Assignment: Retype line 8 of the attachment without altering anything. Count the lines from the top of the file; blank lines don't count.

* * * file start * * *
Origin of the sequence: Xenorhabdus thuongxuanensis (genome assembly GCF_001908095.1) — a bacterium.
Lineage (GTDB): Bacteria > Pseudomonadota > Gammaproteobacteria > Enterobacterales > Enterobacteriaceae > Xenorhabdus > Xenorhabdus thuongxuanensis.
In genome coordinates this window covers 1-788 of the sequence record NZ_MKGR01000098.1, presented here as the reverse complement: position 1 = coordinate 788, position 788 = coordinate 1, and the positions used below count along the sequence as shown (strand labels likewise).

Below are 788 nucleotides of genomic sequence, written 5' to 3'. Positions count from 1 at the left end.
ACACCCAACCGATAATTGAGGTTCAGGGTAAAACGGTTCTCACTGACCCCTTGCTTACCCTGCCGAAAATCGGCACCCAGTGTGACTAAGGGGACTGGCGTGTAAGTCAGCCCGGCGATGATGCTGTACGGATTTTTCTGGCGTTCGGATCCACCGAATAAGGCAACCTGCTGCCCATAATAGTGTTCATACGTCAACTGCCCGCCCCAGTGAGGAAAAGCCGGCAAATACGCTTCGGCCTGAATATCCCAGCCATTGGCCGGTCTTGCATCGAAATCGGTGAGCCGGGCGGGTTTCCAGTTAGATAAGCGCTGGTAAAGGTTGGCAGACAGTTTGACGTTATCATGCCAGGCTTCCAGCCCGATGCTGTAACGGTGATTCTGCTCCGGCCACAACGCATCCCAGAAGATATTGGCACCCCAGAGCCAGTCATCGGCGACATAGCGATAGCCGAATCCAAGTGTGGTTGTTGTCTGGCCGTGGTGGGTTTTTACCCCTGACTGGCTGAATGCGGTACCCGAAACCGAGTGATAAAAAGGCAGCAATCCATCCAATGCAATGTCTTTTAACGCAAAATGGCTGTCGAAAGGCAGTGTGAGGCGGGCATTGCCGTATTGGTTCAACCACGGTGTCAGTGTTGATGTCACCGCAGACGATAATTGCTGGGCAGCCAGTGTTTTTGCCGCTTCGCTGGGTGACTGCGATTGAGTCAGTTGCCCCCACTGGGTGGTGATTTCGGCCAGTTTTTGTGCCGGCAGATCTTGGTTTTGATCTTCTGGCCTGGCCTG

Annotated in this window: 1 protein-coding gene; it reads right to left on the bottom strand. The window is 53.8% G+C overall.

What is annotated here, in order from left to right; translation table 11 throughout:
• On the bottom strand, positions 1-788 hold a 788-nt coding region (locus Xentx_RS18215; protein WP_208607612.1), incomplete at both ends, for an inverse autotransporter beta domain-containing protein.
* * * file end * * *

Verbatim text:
• On the bottom strand, positions 1-788 hold a 788-nt coding region (locus Xentx_RS18215; protein WP_208607612.1), incomplete at both ends, for an inverse autotransporter beta domain-containing protein.